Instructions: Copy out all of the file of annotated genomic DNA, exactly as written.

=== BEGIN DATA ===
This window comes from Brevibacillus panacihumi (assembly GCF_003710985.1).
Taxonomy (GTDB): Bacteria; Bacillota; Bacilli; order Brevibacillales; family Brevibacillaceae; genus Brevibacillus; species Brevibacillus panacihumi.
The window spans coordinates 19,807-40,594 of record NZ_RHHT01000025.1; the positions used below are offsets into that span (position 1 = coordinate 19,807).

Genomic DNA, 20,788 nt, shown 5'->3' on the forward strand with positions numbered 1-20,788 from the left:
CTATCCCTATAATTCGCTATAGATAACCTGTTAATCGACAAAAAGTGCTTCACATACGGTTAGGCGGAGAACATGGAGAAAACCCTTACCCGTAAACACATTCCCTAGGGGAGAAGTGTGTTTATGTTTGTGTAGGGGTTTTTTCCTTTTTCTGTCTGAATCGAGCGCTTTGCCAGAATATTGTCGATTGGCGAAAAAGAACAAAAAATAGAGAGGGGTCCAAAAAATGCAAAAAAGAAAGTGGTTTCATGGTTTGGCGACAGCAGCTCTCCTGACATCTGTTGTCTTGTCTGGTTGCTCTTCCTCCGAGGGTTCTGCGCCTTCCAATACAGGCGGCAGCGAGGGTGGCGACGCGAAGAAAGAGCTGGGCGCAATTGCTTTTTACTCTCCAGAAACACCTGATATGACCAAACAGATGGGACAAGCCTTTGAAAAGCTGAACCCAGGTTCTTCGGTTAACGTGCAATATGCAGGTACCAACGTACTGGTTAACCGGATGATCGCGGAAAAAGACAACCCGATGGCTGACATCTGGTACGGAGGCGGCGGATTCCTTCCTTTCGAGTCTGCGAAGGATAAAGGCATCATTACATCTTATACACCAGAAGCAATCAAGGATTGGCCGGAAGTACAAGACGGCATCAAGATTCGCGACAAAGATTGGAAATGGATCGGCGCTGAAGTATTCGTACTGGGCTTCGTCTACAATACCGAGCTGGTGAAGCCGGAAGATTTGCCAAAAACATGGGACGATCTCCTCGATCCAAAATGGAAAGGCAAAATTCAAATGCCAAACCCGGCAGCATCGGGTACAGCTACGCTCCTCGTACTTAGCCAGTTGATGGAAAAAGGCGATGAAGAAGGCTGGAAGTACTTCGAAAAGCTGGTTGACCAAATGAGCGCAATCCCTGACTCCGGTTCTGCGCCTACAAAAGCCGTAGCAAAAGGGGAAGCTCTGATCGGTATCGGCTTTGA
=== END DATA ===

This window comes from Brevibacillus panacihumi (assembly GCF_003710985.1).
Taxonomy (GTDB): Bacteria; Bacillota; Bacilli; order Brevibacillales; family Brevibacillaceae; genus Brevibacillus; species Brevibacillus panacihumi.
The window spans coordinates 19,807-40,594 of record NZ_RHHT01000025.1; the positions used below are offsets into that span (position 1 = coordinate 19,807).

Genomic DNA, 20,788 nt, shown 5'->3' on the forward strand with positions numbered 1-20,788 from the left:
CTATCCCTATAATTCGCTATAGATAACCTGTTAATCGACAAAAAGTGCTTCACATACGGTTAGGCGGAGAACATGGAGAAAACCCTTACCCGTAAACACATTCCCTAGGGGAGAAGTGTGTTTATGTTTGTGTAGGGGTTTTTTCCTTTTTCTGTCTGAATCGAGCGCTTTGCCAGAATATTGTCGATTGGCGAAAAAGAACAAAAAATAGAGAGGGGTCCAAAAAATGCAAAAAAGAAAGTGGTTTCATGGTTTGGCGACAGCAGCTCTCCTGACATCTGTTGTCTTGTCTGGTTGCTCTTCCTCCGAGGGTTCTGCGCCTTCCAATACAGGCGGCAGCGAGGGTGGCGACGCGAAGAAAGAGCTGGGCGCAATTGCTTTTTACTCTCCAGAAACACCTGATATGACCAAACAGATGGGACAAGCCTTTGAAAAGCTGAACCCAGGTTCTTCGGTTAACGTGCAATATGCAGGTACCAACGTACTGGTTAACCGGATGATCGCGGAAAAAGACAACCCGATGGCTGACATCTGGTACGGAGGCGGCGGATTCCTTCCTTTCGAGTCTGCGAAGGATAAAGGCATCATTACATCTTATACACCAGAAGCAATCAAGGATTGGCCGGAAGTACAAGACGGCATCAAGATTCGCGACAAAGATTGGAAATGGATCGGCGCTGAAGTATTCGTACTGGGCTTCGTCTACAATACCGAGCTGGTGAAGCCGGAAGATTTGCCAAAAACATGGGACGATCTCCTCGATCCAAAATGGAAAGGCAAAATTCAAATGCCAAACCCGGCAGCATCGGGTACAGCTACGCTCCTCGTACTTAGCCAGTTGATGGAAAAAGGCGATGAAGAAGGCTGGAAGTACTTCGAAAAGCTGGTTGACCAAATGAGCGCAATCCCTGACTCCGGTTCTGCGCCTACAAAAGCCGTAGCAAAAGGGGAAGCTCTGATCGGTATCGGCTTTGA